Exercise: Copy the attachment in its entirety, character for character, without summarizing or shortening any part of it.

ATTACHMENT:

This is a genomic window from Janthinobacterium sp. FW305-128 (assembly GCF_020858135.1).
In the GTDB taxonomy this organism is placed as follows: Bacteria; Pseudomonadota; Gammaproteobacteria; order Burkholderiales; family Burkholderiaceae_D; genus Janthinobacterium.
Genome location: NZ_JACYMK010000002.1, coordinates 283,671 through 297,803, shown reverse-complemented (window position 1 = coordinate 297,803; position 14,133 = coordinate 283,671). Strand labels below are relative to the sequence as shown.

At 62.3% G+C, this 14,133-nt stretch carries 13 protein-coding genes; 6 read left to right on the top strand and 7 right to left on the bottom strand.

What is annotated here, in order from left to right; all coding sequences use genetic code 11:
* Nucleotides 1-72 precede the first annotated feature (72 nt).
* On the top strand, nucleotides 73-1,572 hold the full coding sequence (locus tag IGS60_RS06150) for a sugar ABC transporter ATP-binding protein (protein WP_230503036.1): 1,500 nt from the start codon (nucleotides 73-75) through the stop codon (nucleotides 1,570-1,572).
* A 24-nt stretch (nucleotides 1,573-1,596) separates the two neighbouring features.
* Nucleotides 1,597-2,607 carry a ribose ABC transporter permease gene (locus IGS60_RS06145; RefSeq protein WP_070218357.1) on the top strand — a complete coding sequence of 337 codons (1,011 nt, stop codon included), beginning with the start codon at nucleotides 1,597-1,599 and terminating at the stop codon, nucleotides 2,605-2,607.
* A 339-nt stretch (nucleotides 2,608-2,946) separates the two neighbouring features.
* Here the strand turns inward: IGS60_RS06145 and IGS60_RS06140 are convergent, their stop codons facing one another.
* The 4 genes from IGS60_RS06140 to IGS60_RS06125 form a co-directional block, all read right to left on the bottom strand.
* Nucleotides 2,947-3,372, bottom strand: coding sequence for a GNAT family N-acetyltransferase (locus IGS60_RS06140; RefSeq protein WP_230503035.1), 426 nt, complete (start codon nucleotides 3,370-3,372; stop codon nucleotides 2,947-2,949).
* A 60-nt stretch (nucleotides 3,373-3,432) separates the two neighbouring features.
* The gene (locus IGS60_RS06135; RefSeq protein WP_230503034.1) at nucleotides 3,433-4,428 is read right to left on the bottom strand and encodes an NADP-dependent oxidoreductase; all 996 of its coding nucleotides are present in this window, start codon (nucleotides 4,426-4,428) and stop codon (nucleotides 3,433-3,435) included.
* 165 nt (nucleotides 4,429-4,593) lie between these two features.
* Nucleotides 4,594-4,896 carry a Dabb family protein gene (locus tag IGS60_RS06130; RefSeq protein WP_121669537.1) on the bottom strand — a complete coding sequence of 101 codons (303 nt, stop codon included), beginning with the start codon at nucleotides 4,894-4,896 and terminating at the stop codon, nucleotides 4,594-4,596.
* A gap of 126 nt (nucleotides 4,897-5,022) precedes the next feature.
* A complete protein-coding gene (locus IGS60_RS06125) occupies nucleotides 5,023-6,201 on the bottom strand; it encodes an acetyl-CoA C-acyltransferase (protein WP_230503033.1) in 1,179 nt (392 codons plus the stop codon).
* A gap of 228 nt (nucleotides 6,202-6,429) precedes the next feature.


This is a genomic window from Janthinobacterium sp. FW305-128 (assembly GCF_020858135.1).
In the GTDB taxonomy this organism is placed as follows: Bacteria; Pseudomonadota; Gammaproteobacteria; order Burkholderiales; family Burkholderiaceae_D; genus Janthinobacterium.
Genome location: NZ_JACYMK010000002.1, coordinates 283,671 through 297,803, shown reverse-complemented (window position 1 = coordinate 297,803; position 14,133 = coordinate 283,671). Strand labels below are relative to the sequence as shown.

At 62.3% G+C, this 14,133-nt stretch carries 13 protein-coding genes; 6 read left to right on the top strand and 7 right to left on the bottom strand.

What is annotated here, in order from left to right; all coding sequences use genetic code 11:
* Nucleotides 1-72 precede the first annotated feature (72 nt).
* On the top strand, nucleotides 73-1,572 hold the full coding sequence (locus tag IGS60_RS06150) for a sugar ABC transporter ATP-binding protein (protein WP_230503036.1): 1,500 nt from the start codon (nucleotides 73-75) through the stop codon (nucleotides 1,570-1,572).
* A 24-nt stretch (nucleotides 1,573-1,596) separates the two neighbouring features.
* Nucleotides 1,597-2,607 carry a ribose ABC transporter permease gene (locus IGS60_RS06145; RefSeq protein WP_070218357.1) on the top strand — a complete coding sequence of 337 codons (1,011 nt, stop codon included), beginning with the start codon at nucleotides 1,597-1,599 and terminating at the stop codon, nucleotides 2,605-2,607.
* A 339-nt stretch (nucleotides 2,608-2,946) separates the two neighbouring features.
* Here the strand turns inward: IGS60_RS06145 and IGS60_RS06140 are convergent, their stop codons facing one another.
* The 4 genes from IGS60_RS06140 to IGS60_RS06125 form a co-directional block, all read right to left on the bottom strand.
* Nucleotides 2,947-3,372, bottom strand: coding sequence for a GNAT family N-acetyltransferase (locus IGS60_RS06140; RefSeq protein WP_230503035.1), 426 nt, complete (start codon nucleotides 3,370-3,372; stop codon nucleotides 2,947-2,949).
* A 60-nt stretch (nucleotides 3,373-3,432) separates the two neighbouring features.
* The gene (locus IGS60_RS06135; RefSeq protein WP_230503034.1) at nucleotides 3,433-4,428 is read right to left on the bottom strand and encodes an NADP-dependent oxidoreductase; all 996 of its coding nucleotides are present in this window, start codon (nucleotides 4,426-4,428) and stop codon (nucleotides 3,433-3,435) included.
* 165 nt (nucleotides 4,429-4,593) lie between these two features.
* Nucleotides 4,594-4,896 carry a Dabb family protein gene (locus tag IGS60_RS06130; RefSeq protein WP_121669537.1) on the bottom strand — a complete coding sequence of 101 codons (303 nt, stop codon included), beginning with the start codon at nucleotides 4,894-4,896 and terminating at the stop codon, nucleotides 4,594-4,596.
* A gap of 126 nt (nucleotides 4,897-5,022) precedes the next feature.
* A complete protein-coding gene (locus IGS60_RS06125) occupies nucleotides 5,023-6,201 on the bottom strand; it encodes an acetyl-CoA C-acyltransferase (protein WP_230503033.1) in 1,179 nt (392 codons plus the stop codon).
* A gap of 228 nt (nucleotides 6,202-6,429) precedes the next feature.